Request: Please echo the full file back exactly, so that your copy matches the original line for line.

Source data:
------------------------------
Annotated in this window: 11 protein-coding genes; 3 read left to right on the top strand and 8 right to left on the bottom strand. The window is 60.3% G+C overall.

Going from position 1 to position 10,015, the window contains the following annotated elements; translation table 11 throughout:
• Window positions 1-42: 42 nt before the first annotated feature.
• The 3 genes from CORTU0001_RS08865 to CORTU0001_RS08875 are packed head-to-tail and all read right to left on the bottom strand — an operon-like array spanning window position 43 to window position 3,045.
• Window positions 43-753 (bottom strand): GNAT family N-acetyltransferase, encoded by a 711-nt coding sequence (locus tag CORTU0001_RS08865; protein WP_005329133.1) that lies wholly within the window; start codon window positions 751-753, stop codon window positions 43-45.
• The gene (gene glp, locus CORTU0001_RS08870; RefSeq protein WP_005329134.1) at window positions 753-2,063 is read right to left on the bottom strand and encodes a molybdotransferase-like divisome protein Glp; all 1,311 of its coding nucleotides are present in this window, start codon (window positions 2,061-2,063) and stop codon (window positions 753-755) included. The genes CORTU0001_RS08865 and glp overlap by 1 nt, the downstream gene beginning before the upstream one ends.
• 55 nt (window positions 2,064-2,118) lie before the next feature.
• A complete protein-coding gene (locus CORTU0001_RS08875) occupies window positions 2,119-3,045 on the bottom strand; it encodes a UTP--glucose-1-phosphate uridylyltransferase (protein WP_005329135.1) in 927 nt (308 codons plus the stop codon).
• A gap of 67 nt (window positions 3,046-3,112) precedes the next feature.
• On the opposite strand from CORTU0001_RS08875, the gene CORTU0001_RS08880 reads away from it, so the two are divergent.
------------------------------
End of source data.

Annotated in this window: 11 protein-coding genes; 3 read left to right on the top strand and 8 right to left on the bottom strand. The window is 60.3% G+C overall.

Going from position 1 to position 10,015, the window contains the following annotated elements; translation table 11 throughout:
• Window positions 1-42: 42 nt before the first annotated feature.
• The 3 genes from CORTU0001_RS08865 to CORTU0001_RS08875 are packed head-to-tail and all read right to left on the bottom strand — an operon-like array spanning window position 43 to window position 3,045.
• Window positions 43-753 (bottom strand): GNAT family N-acetyltransferase, encoded by a 711-nt coding sequence (locus tag CORTU0001_RS08865; protein WP_005329133.1) that lies wholly within the window; start codon window positions 751-753, stop codon window positions 43-45.
• The gene (gene glp, locus CORTU0001_RS08870; RefSeq protein WP_005329134.1) at window positions 753-2,063 is read right to left on the bottom strand and encodes a molybdotransferase-like divisome protein Glp; all 1,311 of its coding nucleotides are present in this window, start codon (window positions 2,061-2,063) and stop codon (window positions 753-755) included. The genes CORTU0001_RS08865 and glp overlap by 1 nt, the downstream gene beginning before the upstream one ends.
• 55 nt (window positions 2,064-2,118) lie before the next feature.
• A complete protein-coding gene (locus CORTU0001_RS08875) occupies window positions 2,119-3,045 on the bottom strand; it encodes a UTP--glucose-1-phosphate uridylyltransferase (protein WP_005329135.1) in 927 nt (308 codons plus the stop codon).
• A gap of 67 nt (window positions 3,046-3,112) precedes the next feature.
• On the opposite strand from CORTU0001_RS08875, the gene CORTU0001_RS08880 reads away from it, so the two are divergent.